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Appearance of Counsel in Family Court

One of the attorneys I am informally mentoring in family court practice came back from a domestic abuse hearing earlier this week having gotten a thorough and humiliating beat-down.  The night before the hearing we had discussed the preparation in some detail but he showed up at the hearing to learn that the apparently pro-se petitioner actually had an experienced attorney, and that this attorney had a substantial fee claim which she was awarded in-full from my mentee’s client.

Any good attorney, after suffering such a beat-down, should ask him or herself: How do I prevent this from happening again? Thus mentee and I engaged in a post-mortem autopsy.  “Let me review the other attorney’s fee affidavit,” I asked.  That affidavit, given my respect for this attorney and her vast family court experience, was somewhat shocking.  Neither attorney had complied with the requirements of Family Court Rule 8: In the case of my inexperienced mentee, this non-compliance was somewhat excusable; in the opposing counsel’s case, less so.  Yet the strictures of this rule, so easy to comply with, are frequently ignored. All Rule 8, SCRFC requires is:

Upon retention of counsel in a proceeding in family court, counsel shall immediately notify the court and opposing counsel, if any, of his appearance. The notification shall include the attorney’s current address and telephone number.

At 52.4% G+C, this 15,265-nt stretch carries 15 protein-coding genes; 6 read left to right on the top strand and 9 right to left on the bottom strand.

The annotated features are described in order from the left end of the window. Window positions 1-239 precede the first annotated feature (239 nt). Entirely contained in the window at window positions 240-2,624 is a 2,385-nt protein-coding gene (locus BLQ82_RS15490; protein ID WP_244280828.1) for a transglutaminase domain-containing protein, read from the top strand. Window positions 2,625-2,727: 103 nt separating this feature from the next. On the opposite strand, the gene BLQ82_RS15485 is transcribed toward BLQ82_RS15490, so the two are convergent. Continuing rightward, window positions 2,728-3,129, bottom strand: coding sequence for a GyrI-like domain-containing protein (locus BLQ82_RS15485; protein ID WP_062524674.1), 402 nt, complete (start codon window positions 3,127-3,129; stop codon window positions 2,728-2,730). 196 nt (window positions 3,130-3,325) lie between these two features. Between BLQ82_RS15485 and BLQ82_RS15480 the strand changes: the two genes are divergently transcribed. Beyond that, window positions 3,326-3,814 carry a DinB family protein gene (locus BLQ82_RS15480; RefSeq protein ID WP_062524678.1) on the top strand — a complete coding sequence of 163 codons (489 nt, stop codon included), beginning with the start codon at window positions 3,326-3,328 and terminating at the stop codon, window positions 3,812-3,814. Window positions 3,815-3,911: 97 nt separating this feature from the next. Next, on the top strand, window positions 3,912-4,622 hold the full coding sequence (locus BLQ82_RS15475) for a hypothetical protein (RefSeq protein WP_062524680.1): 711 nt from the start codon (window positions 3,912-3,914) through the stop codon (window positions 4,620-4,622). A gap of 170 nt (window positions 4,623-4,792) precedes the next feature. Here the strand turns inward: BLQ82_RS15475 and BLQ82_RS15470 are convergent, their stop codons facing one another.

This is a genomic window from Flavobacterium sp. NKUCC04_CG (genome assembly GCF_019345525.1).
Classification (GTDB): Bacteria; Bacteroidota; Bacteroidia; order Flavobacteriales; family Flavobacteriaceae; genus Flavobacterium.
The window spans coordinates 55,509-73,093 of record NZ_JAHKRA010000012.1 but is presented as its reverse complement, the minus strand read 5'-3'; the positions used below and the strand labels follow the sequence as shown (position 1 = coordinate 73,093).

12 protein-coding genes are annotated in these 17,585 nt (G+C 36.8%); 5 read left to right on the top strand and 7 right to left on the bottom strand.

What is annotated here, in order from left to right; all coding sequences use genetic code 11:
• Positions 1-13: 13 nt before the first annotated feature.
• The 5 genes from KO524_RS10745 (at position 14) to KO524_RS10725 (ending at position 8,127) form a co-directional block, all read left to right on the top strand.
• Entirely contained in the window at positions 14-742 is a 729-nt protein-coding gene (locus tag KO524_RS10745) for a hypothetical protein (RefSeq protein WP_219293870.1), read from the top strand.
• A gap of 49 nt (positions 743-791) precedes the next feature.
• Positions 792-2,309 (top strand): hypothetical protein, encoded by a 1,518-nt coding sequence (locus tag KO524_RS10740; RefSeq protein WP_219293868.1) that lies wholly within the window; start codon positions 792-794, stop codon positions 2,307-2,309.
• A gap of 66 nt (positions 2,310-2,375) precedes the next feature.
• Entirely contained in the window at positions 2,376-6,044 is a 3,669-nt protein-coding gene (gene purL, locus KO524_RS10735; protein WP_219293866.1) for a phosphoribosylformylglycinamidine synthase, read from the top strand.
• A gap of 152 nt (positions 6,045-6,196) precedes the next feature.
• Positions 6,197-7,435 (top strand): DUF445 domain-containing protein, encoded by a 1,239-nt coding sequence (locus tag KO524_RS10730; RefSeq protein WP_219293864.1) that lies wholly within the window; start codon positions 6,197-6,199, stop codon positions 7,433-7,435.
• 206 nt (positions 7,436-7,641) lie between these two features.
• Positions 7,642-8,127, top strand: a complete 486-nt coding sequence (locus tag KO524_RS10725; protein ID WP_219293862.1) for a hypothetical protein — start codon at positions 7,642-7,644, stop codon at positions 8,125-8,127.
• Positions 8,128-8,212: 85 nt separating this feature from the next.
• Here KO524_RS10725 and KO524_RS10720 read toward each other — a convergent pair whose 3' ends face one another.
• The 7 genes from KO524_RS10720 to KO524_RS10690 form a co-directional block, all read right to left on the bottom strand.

I draft and file these Rule 8 notices so frequently that I have a special macro for them, which puts “ENTRY OF APPEARANCE” on the right side of the case caption and “Please note that Gregory Forman, Esquire, pursuant to the authority of Rule 8, SCRFC, appears on behalf of the Defendant in the above captioned matter.” underneath the caption (a separate macro creates a signature line with my address and phone number).  If I am retained on the weekend or night before a hearing the next business day, I simply e-mail or call the opposing counsel and the hearing judge to let them know I have been retained.  The whole process takes mere minutes.

The purpose of this rule is not only to provide notice but to allow opposing attorneys to connect and attempt to resolve disputes by consent before they end up being decided by a judge.  In theory there should be, and in practice there sometimes are, consequences for failing to comply with Rule 8.  I have seen judges continue hearings upon the other party’s request or deny an appearing-without-notice attorney’s fee request for failure to comply with this rule, especially if the other party can show prejudice.

In my mentee’s case, opposing counsel showed up with a fee request seeking compensation for 15.75 hours of time, all of which was spent prior to the date of the hearing.  Of this time, five hours were for her work and the remaining time was for an associate’s and paralegal’s work.  She began billing five days before the hearing and was clearly retained three days before the hearing.

Had I been respondent’s counsel in this domestic abuse hearing I would have gone ballistic upon receiving this fee affidavit and objected to the court’s consideration of the fee claim based on the counsel’s failure to comply with Rule 8.  However my mentee, because he had failed to file his own entry of appearance, or inform the court and opposing party of his representation, was in no position to complain.

The lesson to be learned: Always comply with Rule 8, SCRFC and complain to the court when prejudiced by opposing counsel’s failure to similarly comply.

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